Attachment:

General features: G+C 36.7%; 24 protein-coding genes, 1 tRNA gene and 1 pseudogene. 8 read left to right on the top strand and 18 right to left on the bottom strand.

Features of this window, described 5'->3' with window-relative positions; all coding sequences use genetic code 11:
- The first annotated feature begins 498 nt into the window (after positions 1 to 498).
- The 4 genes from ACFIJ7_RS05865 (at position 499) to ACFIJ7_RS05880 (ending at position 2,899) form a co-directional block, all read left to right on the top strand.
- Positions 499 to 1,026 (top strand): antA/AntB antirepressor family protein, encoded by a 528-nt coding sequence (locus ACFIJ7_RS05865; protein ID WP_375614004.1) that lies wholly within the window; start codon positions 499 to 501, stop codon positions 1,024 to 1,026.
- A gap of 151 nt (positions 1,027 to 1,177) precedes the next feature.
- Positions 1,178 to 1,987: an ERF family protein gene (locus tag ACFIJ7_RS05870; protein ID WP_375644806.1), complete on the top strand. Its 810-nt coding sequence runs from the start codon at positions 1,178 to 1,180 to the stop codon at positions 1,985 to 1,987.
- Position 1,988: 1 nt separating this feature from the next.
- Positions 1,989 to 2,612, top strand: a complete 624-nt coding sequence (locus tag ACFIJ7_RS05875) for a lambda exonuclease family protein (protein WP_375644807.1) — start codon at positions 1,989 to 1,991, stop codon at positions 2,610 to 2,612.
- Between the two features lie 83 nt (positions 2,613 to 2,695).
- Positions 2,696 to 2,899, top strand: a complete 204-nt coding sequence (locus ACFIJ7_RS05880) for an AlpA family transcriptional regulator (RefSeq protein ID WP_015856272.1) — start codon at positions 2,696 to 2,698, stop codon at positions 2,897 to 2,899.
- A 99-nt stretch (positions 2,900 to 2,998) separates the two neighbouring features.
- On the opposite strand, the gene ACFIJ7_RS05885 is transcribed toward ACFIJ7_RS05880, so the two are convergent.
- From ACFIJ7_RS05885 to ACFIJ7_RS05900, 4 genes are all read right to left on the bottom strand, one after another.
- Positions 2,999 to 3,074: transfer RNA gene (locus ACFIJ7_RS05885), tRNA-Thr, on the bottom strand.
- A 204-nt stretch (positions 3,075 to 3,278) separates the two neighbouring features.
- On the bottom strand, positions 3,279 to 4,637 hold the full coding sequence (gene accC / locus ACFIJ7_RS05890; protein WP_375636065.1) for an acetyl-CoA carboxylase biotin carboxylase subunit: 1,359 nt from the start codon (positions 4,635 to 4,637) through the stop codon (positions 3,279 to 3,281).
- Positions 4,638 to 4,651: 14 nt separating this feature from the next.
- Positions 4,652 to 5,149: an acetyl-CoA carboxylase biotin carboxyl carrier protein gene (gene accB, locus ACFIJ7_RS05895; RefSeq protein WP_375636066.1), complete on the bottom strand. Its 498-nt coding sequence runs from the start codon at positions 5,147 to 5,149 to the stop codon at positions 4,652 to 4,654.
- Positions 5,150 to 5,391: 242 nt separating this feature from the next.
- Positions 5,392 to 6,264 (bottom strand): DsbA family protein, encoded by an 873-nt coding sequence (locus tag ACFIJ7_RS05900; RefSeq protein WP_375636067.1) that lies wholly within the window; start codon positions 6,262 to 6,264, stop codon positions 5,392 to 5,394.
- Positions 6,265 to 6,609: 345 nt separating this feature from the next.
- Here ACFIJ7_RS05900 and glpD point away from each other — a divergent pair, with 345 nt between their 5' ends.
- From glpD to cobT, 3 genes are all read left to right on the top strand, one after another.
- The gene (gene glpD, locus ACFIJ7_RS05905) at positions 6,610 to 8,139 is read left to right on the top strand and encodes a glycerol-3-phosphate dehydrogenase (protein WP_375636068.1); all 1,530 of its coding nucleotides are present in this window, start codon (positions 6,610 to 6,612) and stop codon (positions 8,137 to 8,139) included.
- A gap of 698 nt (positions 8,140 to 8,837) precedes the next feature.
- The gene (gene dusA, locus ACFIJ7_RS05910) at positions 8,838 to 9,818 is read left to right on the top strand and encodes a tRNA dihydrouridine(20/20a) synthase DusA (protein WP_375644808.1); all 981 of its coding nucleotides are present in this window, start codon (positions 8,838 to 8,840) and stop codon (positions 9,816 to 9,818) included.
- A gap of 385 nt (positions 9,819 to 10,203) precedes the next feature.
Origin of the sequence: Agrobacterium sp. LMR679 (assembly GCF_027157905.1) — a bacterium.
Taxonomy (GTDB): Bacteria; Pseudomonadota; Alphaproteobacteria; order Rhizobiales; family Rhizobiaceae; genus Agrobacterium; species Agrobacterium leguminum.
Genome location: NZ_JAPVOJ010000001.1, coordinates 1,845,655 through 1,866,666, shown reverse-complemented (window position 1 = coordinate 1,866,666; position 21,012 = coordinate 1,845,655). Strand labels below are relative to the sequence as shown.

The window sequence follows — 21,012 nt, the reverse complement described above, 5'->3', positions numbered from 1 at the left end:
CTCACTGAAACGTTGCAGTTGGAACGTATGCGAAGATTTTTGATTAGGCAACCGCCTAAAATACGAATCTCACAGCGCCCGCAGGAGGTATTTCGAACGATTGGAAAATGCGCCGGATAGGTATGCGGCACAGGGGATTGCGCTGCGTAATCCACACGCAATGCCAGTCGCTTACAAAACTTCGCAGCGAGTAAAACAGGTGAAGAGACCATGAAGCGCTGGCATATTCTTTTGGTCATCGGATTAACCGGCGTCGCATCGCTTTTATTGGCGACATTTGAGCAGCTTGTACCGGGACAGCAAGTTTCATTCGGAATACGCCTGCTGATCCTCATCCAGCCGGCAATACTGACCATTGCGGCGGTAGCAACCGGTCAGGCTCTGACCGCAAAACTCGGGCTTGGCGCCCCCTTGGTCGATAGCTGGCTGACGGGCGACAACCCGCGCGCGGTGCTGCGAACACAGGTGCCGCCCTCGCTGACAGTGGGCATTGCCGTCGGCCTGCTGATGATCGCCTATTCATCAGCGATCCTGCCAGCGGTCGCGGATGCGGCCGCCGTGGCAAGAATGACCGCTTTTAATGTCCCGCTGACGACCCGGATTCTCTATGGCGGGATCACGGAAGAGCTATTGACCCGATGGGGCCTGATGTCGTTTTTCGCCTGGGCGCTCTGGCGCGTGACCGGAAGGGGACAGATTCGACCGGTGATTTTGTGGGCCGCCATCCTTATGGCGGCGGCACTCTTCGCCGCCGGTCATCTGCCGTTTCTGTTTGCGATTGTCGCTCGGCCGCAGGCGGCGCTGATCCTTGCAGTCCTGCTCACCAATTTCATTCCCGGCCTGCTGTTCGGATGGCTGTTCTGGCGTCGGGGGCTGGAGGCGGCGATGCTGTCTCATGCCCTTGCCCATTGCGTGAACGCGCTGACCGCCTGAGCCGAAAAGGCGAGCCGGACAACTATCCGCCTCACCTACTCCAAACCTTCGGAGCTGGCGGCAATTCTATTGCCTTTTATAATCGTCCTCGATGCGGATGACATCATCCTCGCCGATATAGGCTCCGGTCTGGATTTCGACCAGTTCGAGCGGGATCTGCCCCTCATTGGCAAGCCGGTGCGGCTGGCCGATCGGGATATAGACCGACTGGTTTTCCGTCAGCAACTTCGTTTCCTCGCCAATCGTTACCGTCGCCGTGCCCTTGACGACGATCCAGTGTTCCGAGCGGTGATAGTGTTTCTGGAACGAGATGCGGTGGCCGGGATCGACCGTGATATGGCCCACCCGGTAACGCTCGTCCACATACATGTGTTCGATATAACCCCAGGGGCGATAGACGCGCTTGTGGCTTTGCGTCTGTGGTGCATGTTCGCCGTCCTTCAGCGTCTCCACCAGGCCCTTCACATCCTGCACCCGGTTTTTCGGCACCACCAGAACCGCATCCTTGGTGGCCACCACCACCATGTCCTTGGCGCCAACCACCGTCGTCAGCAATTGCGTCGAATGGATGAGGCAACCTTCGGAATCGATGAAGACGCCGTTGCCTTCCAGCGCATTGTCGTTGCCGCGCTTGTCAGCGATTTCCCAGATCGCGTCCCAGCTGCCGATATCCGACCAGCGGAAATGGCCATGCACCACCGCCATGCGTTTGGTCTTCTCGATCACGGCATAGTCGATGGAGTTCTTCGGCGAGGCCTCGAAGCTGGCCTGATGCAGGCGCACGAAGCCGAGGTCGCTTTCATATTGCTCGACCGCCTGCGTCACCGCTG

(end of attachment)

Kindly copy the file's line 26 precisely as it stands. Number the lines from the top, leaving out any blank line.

- A gap of 698 nt (positions 8,140 to 8,837) precedes the next feature.